Alternately, I can use the keystrokes Command-right arrow to create a sub-topic of the currently selected topic, or Command-down arrow to create a sister topic. These keyboard shortcuts facilitate brainstorming. I start populating my mind map.
As the map grows, each new branch is automatically assigned a different color. By default, branches sprout counter-clockwise, starting at about the one-o’clock position, until you’ve reached four branches, the next two sprout at the three- and nine-o’clock positions.
While MyThoughts does the initial layout for me, I can adjust the position, color and shape of each branch. To change the shape of a branch, I grab the “curvature dots,” those small circular handles that appear when a branch is selected.
I can shift the branches of my mind map around at will, until I get the layout just how I want it.
Free-Floating Text and Relationships
The interface for MyThoughts is exceptionally clutter-free. There are five buttons along the toolbar that help you develop your mind map. The first of these is called “Text.” Clicking this button creates a new, free-floating text item in your map. This is a new feature added to the just-released version 1.2.
The second button allows you to indicate relationships between two items in the map. Select this button, then click on one of the items you want to link followed by the second. In the screenshot below I’ve indicated a relationship between a floating text item and one of the branches.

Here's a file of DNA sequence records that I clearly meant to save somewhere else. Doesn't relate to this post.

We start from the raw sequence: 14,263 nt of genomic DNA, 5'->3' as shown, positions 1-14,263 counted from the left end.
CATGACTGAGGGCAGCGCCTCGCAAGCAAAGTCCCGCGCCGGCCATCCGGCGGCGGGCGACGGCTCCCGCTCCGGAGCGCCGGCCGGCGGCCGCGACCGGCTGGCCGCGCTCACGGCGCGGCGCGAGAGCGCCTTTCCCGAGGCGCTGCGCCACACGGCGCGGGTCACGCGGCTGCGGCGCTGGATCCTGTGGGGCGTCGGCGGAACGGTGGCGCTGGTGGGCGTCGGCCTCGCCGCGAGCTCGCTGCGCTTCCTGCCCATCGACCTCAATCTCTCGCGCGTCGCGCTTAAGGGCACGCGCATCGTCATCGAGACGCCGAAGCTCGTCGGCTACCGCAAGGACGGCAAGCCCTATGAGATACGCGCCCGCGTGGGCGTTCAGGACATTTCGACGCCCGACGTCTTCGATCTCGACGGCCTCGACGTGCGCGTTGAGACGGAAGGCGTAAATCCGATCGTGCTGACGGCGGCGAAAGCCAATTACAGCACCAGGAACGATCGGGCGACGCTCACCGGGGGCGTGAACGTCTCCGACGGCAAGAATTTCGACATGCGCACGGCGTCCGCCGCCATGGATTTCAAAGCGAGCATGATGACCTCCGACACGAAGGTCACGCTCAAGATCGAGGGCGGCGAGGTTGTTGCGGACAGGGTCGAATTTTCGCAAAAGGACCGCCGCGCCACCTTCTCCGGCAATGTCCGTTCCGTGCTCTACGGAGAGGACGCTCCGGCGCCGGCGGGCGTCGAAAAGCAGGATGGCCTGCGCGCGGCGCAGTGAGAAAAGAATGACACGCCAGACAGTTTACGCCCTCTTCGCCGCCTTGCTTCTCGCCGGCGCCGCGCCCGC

I can create a note for each of the branches in my mind map by clicking on the “Notes” button. The window that opens looks a lot like so many “outlining” programs, with the outline of the mind map in one pane and the notes editor in the other.
One big difference is that the outline pane is virtually inert, as you can’t move or add branches here; you can only navigate to whichever branch you want to add notes to. Nevertheless, this is still a powerful feature, one that is unique in its implementation among mind mappers I’ve looked at.
The developer plans to add the ability to create, delete and edit branch names in the outliner in an upcoming release.
The Media Browser allows access to the rich icon and image library that comes standard with MyThoughts, so you can drag pictures into your map for further clarity. You can also add your own photographs and images, should you choose to.
In the screenshot below, I’ve added an exclamation point as both an icon and an image, to demonstrate the difference.